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Direct Toll-like receptor 2 mediated co-stimulation of T cells in the mouse system as a basis for chronic inflammatory joint disease

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Sobek,  Vera
Emeritus Group: Cellular Immunology, Max Planck Institute of Immunobiology and Epigenetics, Max Planck Society;

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Birkner,  Nico
Emeritus Group: Cellular Immunology, Max Planck Institute of Immunobiology and Epigenetics, Max Planck Society;

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Falk,  Ingrid
Emeritus Group: Cellular Immunology, Max Planck Institute of Immunobiology and Epigenetics, Max Planck Society;

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Würch,  Andreas
Department of Developmental Immunology, Max Planck Institute of Immunobiology and Epigenetics, Max Planck Society;

Wallich,  Reinhard
Max Planck Society;

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Lamers,  Marinus C.
Metchnikoff Laboratory, Max Planck Institute of Immunobiology and Epigenetics, Max Planck Society;

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Simon,  Markus M.
Metchnikoff Laboratory, Max Planck Institute of Immunobiology and Epigenetics, Max Planck Society;

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Citation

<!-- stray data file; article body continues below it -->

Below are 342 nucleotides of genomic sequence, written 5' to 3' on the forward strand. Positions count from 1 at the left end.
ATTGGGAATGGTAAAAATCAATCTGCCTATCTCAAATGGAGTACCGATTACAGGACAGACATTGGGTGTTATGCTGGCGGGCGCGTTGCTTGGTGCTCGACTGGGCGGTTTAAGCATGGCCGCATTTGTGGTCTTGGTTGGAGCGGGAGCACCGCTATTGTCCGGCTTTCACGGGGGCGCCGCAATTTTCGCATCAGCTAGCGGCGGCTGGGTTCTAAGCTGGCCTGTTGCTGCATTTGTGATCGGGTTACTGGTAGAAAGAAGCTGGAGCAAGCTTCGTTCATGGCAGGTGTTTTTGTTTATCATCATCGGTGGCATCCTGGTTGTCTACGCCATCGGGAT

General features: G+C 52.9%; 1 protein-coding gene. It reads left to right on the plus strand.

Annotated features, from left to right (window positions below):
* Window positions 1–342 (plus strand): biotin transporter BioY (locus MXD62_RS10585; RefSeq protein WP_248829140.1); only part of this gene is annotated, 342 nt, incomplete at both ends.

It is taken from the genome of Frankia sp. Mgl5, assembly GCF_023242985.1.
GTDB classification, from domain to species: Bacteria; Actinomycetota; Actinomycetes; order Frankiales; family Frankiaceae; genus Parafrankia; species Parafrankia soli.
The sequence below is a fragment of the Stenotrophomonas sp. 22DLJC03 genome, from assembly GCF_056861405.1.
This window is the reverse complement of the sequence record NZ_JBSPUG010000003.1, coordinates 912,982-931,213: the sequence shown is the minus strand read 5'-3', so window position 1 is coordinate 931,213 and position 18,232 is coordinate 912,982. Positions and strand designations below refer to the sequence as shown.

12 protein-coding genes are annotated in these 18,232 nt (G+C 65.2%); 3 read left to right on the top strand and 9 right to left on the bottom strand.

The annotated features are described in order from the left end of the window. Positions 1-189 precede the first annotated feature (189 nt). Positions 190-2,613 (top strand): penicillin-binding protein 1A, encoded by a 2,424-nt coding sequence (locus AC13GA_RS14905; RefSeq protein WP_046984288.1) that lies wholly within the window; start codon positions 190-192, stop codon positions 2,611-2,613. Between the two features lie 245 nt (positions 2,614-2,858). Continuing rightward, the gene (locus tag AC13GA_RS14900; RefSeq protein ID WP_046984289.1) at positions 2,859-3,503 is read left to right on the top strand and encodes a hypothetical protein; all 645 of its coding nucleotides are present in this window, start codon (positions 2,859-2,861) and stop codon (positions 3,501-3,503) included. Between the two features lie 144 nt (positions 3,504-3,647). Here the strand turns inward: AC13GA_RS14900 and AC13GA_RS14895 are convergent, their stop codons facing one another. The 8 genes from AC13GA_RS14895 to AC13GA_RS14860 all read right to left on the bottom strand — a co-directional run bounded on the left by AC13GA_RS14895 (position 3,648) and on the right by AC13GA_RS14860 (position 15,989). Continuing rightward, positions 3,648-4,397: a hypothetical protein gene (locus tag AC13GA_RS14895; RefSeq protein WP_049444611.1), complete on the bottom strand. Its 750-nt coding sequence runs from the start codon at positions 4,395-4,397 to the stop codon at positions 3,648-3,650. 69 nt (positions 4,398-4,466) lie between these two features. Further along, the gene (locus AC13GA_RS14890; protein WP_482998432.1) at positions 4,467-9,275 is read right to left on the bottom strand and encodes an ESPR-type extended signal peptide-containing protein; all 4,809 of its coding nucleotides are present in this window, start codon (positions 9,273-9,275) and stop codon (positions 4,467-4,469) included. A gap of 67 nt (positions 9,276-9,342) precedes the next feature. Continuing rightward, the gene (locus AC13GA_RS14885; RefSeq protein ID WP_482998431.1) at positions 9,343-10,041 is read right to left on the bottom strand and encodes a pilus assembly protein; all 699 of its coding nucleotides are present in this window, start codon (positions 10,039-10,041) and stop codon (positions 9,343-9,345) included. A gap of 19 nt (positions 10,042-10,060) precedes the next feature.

Sobek, V., Birkner, N., Falk, I., Würch, A., Kirschning, C. J., Wagner, H., et al. (2004). Direct Toll-like receptor 2 mediated co-stimulation of T cells in the mouse system as a basis for chronic inflammatory joint disease. Arthritis Research & Therapy, 6, R433-R446.


Cite as: http://hdl.handle.net/11858/00-001M-0000-002B-942F-C
Abstract
The pathogenesis of chronic inflammatory joint diseases such as adult and juvenile rheumatoid arthritis and Lyme arthritis is still poorly understood. Central to the various hypotheses in this respect is the notable involvement of T and B cells. Here we develop the premise that the nominal antigen-independent, polyclonal activation of preactivated T cells via Toll-like receptor (TLR)-2 has a pivotal role in the initiation and perpetuation of pathogen-induced chronic inflammatory joint disease. We support this with the following evidence. Both naive and effector T cells express TLR-2. A prototypic lipoprotein, Lip-OspA, from the etiological agent of Lyme disease, namely Borrelia burgdorferi, but not its delipidated form or lipopolysaccharide, was able to provide direct antigen-nonspecific co-stimulatory signals to both antigen-sensitized naive T cells and cytotoxic T lymphocyte (CTL) lines via TLR-2. Lip-OspA induced the proliferation and interferon (IFN)-γ secretion of purified, anti-CD3-sensitized, naive T cells from C57BL/6 mice but not from TLR-2-deficient mice. Induction of proliferation and IFN-γ secretion of CTL lines by Lip-OspA was independent of T cell receptor (TCR) engagement but was considerably enhanced after suboptimal TCR activation and was inhibitable by monoclonal antibodies against TLR-2.